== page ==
”Over the past six years Japan has put in place a long list of corporate governance reforms, amounting to a virtual revolution in thinking at corporations, domestic institutional investment firms, and even society. However, because Japan is still only halfway through the “tunnel” of reform and thinking, much of the resulting value creation for investors and other stakeholders is yet to come. Key takeaways from this whitepaper’s data-driven review of Japan’s governance “revolution” include:
- Tangible corporate governance reform has come to Japan, in the form of a robust Corporate Governance Code and Stewardship Code.
- In tandem with government policy, advocacy by investor groups and pro-governance corporate leaders will continue these positive reforms in the years to come.
- Japanese firms have “got the message” that a sea change has occurred: a majority of firms are hiring outside directors, establishing nominations and compensation committees, and reducing takeover defenses such as poison pills.
- Japanese boards are starting to embrace global trends for incentive-based compensation, higher levels of diversity, and focus on returns and capital efficiency.
- Cross-shareholdings and other “allegiant holdings” are being unwound as foreign and domestic institutions alike have become more proactive in their proxy voting strategies, making the market more attractive in general.
- Merger and Acquisitions (M&As) and activism are on the rise, raising capital efficiency or managerial awareness of the need for it.
- As a result of many of the above changes, Return on Assets (ROA) values in Japan are trending higher across the board.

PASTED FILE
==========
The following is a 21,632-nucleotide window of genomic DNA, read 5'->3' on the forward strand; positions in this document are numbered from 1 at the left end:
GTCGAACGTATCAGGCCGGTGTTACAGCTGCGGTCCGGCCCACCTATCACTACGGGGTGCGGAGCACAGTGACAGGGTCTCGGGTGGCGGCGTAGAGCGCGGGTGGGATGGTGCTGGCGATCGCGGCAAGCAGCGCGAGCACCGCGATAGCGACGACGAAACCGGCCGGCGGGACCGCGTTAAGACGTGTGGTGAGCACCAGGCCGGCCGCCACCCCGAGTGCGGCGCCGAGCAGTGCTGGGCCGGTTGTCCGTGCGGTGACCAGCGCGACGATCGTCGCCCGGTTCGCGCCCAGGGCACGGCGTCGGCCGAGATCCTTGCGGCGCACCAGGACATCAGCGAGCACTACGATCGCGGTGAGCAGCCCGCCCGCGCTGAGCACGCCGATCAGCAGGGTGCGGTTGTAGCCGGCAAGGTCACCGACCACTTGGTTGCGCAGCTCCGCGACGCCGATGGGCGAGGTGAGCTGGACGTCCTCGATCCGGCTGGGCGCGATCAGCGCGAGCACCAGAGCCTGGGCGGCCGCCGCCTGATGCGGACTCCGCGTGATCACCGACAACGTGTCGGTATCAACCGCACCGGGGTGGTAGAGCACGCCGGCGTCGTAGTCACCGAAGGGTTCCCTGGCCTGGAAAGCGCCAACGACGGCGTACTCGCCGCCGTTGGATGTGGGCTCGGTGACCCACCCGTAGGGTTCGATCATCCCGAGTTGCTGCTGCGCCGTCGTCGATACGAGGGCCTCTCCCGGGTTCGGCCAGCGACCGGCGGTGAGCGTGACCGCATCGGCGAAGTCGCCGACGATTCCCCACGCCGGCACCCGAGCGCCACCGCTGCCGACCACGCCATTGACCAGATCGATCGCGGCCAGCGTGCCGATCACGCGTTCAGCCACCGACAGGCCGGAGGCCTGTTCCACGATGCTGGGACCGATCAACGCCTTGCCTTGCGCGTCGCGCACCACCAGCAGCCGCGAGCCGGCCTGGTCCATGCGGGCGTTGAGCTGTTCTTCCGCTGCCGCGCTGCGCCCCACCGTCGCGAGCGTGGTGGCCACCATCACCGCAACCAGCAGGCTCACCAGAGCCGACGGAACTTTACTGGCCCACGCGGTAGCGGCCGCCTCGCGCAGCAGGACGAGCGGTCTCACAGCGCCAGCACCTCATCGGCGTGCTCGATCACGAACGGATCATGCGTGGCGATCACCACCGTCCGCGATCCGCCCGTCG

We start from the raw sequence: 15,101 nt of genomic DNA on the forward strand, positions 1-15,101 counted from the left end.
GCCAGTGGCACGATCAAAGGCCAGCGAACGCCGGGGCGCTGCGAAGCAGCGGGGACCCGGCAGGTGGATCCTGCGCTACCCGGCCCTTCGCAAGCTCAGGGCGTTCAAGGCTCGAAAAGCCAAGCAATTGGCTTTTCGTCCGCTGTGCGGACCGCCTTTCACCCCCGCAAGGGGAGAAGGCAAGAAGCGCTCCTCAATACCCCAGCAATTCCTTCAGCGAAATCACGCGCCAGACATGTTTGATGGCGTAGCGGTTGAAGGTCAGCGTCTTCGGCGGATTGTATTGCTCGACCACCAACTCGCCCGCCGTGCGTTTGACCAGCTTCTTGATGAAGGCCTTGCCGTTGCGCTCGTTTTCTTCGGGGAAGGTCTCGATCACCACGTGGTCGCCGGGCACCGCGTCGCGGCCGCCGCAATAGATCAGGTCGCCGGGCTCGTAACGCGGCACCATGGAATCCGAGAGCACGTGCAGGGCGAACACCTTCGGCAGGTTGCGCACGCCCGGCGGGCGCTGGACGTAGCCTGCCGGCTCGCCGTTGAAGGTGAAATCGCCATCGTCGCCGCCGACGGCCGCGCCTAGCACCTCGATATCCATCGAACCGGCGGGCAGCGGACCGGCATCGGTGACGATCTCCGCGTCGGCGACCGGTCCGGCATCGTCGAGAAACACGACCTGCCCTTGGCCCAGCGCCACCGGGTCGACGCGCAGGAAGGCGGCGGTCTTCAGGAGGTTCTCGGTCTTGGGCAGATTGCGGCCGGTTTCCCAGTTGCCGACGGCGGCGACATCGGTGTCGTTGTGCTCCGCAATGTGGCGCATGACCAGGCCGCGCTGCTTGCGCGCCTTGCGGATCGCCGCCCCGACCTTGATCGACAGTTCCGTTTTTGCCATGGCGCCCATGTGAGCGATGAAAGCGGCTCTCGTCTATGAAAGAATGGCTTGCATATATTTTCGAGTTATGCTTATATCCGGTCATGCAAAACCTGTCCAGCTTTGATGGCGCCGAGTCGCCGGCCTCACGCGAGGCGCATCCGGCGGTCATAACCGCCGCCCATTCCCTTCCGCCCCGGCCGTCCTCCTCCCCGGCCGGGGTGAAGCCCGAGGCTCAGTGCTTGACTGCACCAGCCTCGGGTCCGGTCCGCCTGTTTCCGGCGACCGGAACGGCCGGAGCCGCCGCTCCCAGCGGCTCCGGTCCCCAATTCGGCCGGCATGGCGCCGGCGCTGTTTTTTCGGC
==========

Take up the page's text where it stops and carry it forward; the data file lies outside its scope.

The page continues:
While progress has been significant, it is up to shareholders to work closely with management teams and boards to keep up with the ever-increasing global standards of good governance and value enhancement. As this constructive engagement and activism continues, there will be many attractive opportunities for investment and growth at firms that acclimate to new expectations.
Readers of this whitepaper will gain a clear understanding of the breadth of the past decade of transformative reforms in Japanese corporate governance, and the reasons why there is still much untapped value that can be realized in the Japanese market.
“Japan’s Corporate Governance Revolution” was written by Nicholas Benes and co-published by Nasdaq and Equities First. It is the first in the series Corporate Governance: Driving Value Creation in Asia Pacific.
Nicholas is the director and co-founder of The Board Director Training Institute of Japan (BDTI). Nicholas is trained in both law and business (JD-MBA), is bilingual in Japanese and English, and has served on a number of corporate boards in Japan. He gained experience in investment banking over 11 years at JP Morgan, in New York, London and Tokyo, after which he founded a boutique M&A advisory firm in Japan.
For over 10 years, BDTI has provided training for board members and executives on corporate governance and related management topics. BDTI is a special “public interest organization” that is certified and inspected by the Japanese government, and is supported by donations from institutional investors.
In addition to its training activities, BDTI promotes efficient analysis of corporate governance at all listed Japanese companies, by normalizing time-series data (including text) from all key disclosure documents in Japan, and providing this data through its proprietary data access platform “GoToData” and consulting projects. This dataset has been used extensively in the creation of this whitepaper to present a fact-based picture of the Japanese market and its ongoing governance transformation.”
Download “Japan’s Corporate Governance Revolution” here.